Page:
A new chemical solution jointly developed by the University of Adelaide's Dental School and Australian company Dentalife could radically reduce the chance of infection associated with root canal work.
Every year millions of root canal treatments are performed globally (more than 22 million in the USA alone). The management of root canal bacteria helps to prevent complications such as oral and facial infections. These have a profound effect on the quality of life of patients. Adelaide Dental School has partnered with Dentalife to develop a new product and bring it to market.
"The Dental School has a long-term relationship with Dentalife. The company supplied chemicals that were used to carry out trials into the effectiveness of different dosing levels," says Associate Professor Giampiero Rossi-Fedele, Head of Endodontics at Adelaide Dental School, University of Adelaide.
Endodontics is the study of the science related to dental pulp and surrounding tissues. The use of effective disinfectants during root canal work is essential to reduce the chances of infections after treatment. There have been significant developments in endodontics during the last 10 years which has had a direct impact on the improvement of dental treatment.
During our research into chemical disinfectants we tested different doses and mixtures and assessed the effectiveness of each. It became apparent that a new formulation of the chemicals was far more effective in controlling complications than currently available products," says Associate Professor Rossi-Fedele.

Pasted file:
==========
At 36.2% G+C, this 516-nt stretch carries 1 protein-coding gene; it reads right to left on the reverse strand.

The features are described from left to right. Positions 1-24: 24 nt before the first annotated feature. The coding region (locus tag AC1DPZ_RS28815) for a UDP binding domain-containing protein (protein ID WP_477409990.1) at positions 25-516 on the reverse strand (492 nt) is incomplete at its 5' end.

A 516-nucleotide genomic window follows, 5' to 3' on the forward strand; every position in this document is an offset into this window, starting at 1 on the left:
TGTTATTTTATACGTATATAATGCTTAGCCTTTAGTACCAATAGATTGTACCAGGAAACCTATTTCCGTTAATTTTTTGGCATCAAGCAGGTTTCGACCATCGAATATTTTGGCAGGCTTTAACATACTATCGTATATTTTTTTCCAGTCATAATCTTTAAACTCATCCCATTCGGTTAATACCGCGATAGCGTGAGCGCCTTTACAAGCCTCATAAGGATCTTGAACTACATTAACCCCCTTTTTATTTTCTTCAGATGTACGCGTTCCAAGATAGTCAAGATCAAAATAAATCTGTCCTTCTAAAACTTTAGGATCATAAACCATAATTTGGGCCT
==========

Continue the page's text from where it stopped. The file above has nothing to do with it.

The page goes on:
Dentalife Managing Director Andrew Stray immediately recognised the commercial potential of the new chemical formulation, given the promising preliminary results.
"In partnership with Adelaide Dental School we are excited to bring a new and highly effective product to market following trials and after applying for a patent," says Mr Stray.
"This product will plausibly improve the outcomes for people who have root canal treatment. It will aim to increase the overall success rate, improve patients' quality of life and reduce the cost to patients as it will reduce the likelihood of additional treatments."
Development of this new product is an example of how collaboration between the Adelaide Dental School and commercial partners such as Dentalife can have a direct impact on people's lives.
"The product was identified as being effective in tackling dental treatment problems and is expected to be brought to the market in the next 18 months, once the validation trials are complete," says Kirsten Bernhardt, Commercial Manager, The University of Adelaide.
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